Thanks to NetGalley and Roaring Brook Press for providing an eARC in exchange for an honest review.
Release Date: October 4th, 2016
Synopsis: In twelve-year-old Giacomo’s Renaissance-inspired world, art is powerful, dangerous, and outlawed. Every artist possesses a Genius, a birdlike creature that is the living embodiment of an artist’s creative spirit. Those caught with one face a punishment akin to death, so when Giacomo discovers he has a Genius, he knows he’s in serious trouble.
Luckily, he finds safety in a secret studio where young artists and their Geniuses train in sacred geometry to channel their energies as weapons. But when a murderous artist goes after the three sacred tools–objects that would allow him to destroy the world and everyone in his path–Giacomo and his friends must risk their lives to stop him.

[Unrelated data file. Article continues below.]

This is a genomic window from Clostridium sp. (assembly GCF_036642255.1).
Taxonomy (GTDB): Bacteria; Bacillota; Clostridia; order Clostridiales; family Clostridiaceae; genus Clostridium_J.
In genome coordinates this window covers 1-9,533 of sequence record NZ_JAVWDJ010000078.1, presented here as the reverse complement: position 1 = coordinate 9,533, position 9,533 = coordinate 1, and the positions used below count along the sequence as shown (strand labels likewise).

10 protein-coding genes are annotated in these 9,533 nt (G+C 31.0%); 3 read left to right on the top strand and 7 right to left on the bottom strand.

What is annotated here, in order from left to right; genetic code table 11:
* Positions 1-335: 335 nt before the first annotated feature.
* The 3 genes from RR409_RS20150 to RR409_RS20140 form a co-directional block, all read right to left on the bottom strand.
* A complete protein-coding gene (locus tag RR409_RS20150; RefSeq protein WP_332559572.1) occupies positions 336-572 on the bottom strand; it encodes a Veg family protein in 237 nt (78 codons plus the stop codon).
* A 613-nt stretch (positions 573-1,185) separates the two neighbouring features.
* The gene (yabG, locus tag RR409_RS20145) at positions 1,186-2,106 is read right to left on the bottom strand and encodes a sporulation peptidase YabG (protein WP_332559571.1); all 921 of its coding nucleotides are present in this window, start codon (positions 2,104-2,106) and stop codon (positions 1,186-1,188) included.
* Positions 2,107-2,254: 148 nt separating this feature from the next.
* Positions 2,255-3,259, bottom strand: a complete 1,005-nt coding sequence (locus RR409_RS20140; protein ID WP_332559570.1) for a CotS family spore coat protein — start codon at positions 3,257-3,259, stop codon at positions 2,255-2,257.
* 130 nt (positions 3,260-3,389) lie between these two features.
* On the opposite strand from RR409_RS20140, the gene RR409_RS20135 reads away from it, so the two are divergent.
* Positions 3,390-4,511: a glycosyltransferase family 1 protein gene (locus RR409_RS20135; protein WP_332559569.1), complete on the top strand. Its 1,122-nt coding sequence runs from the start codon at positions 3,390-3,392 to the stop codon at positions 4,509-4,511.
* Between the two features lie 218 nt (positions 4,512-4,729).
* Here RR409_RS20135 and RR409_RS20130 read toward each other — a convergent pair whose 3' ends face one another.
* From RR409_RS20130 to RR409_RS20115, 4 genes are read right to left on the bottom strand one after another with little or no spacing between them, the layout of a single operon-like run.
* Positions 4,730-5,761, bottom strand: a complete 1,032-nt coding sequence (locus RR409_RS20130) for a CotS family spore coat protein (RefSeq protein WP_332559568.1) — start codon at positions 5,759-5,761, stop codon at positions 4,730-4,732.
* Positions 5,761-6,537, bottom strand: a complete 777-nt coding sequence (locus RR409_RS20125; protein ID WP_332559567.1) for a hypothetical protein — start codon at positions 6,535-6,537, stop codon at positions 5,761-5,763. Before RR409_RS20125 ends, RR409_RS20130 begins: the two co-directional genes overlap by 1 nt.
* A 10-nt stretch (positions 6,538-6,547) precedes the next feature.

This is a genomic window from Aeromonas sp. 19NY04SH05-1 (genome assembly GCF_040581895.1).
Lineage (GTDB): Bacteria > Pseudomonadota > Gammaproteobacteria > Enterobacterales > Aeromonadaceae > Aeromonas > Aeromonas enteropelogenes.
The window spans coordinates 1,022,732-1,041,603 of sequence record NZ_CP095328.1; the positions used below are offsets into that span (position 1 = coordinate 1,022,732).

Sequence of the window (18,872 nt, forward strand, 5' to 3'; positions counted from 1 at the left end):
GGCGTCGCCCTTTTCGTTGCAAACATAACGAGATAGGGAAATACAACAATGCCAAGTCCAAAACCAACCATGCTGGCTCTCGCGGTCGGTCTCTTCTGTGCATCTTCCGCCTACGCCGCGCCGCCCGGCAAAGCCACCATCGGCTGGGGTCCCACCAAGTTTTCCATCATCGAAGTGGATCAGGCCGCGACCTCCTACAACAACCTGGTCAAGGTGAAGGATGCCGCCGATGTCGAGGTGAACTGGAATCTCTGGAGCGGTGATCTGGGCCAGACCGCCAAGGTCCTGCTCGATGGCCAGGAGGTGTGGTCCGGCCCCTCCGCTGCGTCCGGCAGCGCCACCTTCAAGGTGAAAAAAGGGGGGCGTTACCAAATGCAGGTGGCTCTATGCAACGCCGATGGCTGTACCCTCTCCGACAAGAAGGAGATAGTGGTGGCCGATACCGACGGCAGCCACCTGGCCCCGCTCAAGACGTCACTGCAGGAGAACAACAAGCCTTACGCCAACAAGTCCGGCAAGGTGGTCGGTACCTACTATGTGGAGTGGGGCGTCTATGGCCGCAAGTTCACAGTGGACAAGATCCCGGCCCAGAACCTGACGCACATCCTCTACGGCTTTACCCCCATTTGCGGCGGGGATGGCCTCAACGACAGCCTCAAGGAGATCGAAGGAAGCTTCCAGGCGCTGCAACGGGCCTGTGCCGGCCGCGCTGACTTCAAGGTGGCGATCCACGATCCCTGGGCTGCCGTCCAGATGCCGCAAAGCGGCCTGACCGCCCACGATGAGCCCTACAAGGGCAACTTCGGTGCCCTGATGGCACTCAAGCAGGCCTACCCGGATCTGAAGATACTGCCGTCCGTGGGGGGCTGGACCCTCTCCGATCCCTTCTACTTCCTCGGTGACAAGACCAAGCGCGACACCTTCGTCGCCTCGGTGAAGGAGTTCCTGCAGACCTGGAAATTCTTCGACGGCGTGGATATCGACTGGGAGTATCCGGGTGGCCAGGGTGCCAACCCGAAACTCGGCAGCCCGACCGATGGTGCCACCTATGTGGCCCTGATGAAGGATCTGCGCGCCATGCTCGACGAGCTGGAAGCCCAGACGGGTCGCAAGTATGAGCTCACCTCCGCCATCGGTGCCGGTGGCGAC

For anyone who isn’t familiar with the name Michael Dante DiMartino, he’s the co-creator of the multiple award-winning animated series Avatar: The Last Airbender and the sequel The Legend of Korra. So being the geek that I am, I immediately jumped on this as soon as it popped up on NetGalley, especially when I read the premise. I love stories set in renaissance worlds, so I was prepared to be completely captivated, and for the most part I was. I have to be honest and say I thought that the first few chapters were a little slow. It seemed like a lot was thrown in regarding characters and world-building in a very rushed sort of fashion. By the time I had reached the fourth chapter though, things evened out. I was also dismayed that there was just as much an emphasis on geometry as there was art. Of course this was probably due to the fact that I flunked geometry not once but TWICE in high school! Thankfully there are these beautifully drawn sketches provided by the author that not only made this element easier to follow, but also really brought to life the characters and their world. Giacamo is an underdog that I think many kids will relate too. He goes from being an orphan who’s forced to live in the sewers, to realizing he’s an outlaw artist who now has a Genius of his own. Even with all this being thrown at him, he jumps right in and with his new friends, does everything he can to save the world. There is a large cast of characters and some aren’t quite as developed as others. I was especially frustrated with the fact that the villain of the story, the evil Empress barely makes an appearance, and that’s only during the epic battle near the end. I also thought some of the dialogue was sloppily written and came across stilted at times. I was initially going to rate this 3-3 1/2 stars, but what saved this book for me was the uniqueness and gorgeousness of the world-building. Well, that and I REALLY want my own Genius! It’s also extremely fast-paced and filled with swashbuckling fight scenes, which even though it was almost 400 pages, made it a quick read for me. Despite it’s flaws, Rebel Genius is an exciting middle grade adventure that kids will love and will also appeal to creative types and math lovers alike. No, it’s nothing like Avatar, but that’s not a bad thing. I’m quite looking forward to the next book!
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